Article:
Jesus’ words on friendship should be seen in the context of the discourse on the vine. The Lord associates the image of the vine with a commission to the disciples: “I appointed you that you should go out and bear fruit, and that your fruit should abide” (Jn 15:16). The first commission to the disciples, to his friends, is that of setting out – appointed to go out -, stepping outside oneself and towards others. Here we hear an echo of the words of the risen Lord to his disciples at the end of Matthew’s Gospel: “Go therefore and make disciples of all nations …” (cf. Mt 28:19f.) The Lord challenges us to move beyond the boundaries of our own world and to bring the Gospel to the world of others, so that it pervades everything and hence the world is opened up for God’s kingdom. We are reminded that even God stepped outside himself, he set his glory aside in order to seek us, in order to bring us his light and his love. We want to follow the God who sets out in this way, we want to move beyond the inertia of self-centredness, so that he himself can enter our world.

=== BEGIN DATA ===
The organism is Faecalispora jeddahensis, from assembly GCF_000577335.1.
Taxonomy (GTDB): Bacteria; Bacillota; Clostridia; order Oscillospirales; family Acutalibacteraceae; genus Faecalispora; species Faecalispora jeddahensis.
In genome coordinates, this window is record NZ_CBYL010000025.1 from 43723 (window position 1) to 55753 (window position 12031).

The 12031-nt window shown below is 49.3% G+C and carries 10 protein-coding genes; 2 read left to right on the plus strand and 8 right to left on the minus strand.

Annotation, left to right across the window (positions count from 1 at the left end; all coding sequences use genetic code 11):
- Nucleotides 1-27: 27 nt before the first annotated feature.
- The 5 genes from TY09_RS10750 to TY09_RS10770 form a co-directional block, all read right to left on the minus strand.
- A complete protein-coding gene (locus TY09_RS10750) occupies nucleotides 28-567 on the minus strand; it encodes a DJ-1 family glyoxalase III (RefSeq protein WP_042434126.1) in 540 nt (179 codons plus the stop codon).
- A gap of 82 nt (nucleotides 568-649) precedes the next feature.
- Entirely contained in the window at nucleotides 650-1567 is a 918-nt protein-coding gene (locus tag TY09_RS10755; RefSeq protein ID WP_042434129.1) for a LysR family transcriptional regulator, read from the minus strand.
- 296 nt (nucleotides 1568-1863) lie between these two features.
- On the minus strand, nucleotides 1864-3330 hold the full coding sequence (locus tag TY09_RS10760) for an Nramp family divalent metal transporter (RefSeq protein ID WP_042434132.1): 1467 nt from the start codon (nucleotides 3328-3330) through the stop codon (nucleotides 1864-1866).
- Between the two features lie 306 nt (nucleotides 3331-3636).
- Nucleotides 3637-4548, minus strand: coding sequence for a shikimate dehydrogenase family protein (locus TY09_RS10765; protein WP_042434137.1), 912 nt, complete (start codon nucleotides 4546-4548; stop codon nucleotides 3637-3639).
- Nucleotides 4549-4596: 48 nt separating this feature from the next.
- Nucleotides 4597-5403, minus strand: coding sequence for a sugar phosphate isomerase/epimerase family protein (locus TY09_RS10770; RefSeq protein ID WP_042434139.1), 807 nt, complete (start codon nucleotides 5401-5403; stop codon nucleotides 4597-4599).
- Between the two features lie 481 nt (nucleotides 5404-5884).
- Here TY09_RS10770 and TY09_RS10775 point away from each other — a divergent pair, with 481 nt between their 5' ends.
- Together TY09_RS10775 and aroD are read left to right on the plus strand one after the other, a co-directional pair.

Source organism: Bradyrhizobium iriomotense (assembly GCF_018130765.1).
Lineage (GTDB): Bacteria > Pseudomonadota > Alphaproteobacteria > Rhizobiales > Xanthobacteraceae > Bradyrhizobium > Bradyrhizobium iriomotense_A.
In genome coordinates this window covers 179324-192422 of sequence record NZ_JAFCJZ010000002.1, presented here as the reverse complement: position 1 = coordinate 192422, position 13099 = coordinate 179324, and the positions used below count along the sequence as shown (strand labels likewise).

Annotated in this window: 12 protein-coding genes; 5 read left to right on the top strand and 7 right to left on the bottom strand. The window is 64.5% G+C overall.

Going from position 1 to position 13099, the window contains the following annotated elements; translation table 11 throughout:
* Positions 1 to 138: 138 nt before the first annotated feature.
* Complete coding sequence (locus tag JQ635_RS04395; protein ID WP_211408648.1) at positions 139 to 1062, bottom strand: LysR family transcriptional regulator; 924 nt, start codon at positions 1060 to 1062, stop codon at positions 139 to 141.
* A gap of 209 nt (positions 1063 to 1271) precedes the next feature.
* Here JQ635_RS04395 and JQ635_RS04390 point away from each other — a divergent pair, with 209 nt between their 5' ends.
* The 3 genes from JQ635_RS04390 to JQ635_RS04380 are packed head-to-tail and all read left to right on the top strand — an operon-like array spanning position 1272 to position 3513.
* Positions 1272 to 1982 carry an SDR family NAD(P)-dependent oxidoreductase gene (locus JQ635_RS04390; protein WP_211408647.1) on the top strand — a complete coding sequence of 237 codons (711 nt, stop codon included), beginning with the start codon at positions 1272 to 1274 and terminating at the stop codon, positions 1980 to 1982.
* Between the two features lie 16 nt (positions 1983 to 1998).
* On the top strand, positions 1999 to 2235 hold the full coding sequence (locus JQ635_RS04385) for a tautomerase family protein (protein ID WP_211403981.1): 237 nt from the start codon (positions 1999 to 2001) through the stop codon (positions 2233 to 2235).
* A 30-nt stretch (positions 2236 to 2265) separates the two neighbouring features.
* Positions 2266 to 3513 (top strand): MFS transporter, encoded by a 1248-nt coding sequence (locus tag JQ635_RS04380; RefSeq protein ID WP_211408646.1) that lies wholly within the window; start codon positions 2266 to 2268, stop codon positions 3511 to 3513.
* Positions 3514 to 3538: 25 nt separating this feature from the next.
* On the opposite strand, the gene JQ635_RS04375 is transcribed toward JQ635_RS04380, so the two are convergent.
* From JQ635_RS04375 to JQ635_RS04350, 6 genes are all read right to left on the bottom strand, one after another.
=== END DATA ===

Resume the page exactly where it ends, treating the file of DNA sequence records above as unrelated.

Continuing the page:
After the reference to setting out, Jesus continues: bear fruit, fruit that abides. What fruit does he expect from us? What is this fruit that abides? Now, the fruit of the vine is the grape, and it is from the grape that wine is made. Let us reflect for a moment on this image. For good grapes to ripen, sun is needed, but so too is rain, by day and by night. For noble wine to mature, the grapes need to be pressed, patience is needed while the juice ferments, watchful care is needed to assist the processes of maturation. Noble wine is marked not only by sweetness, but by rich and subtle flavours, the manifold aroma that develops during the processes of maturation and fermentation. Is this not already an image of human life, and especially of our lives as priests? We need both sun and rain, festivity and adversity, times of purification and testing, as well as times of joyful journeying with the Gospel. In hindsight we can thank God for both: for the challenges and the joys, for the dark times and the glad times. In both, we can recognize the constant presence of his love, which unfailingly supports and sustains us.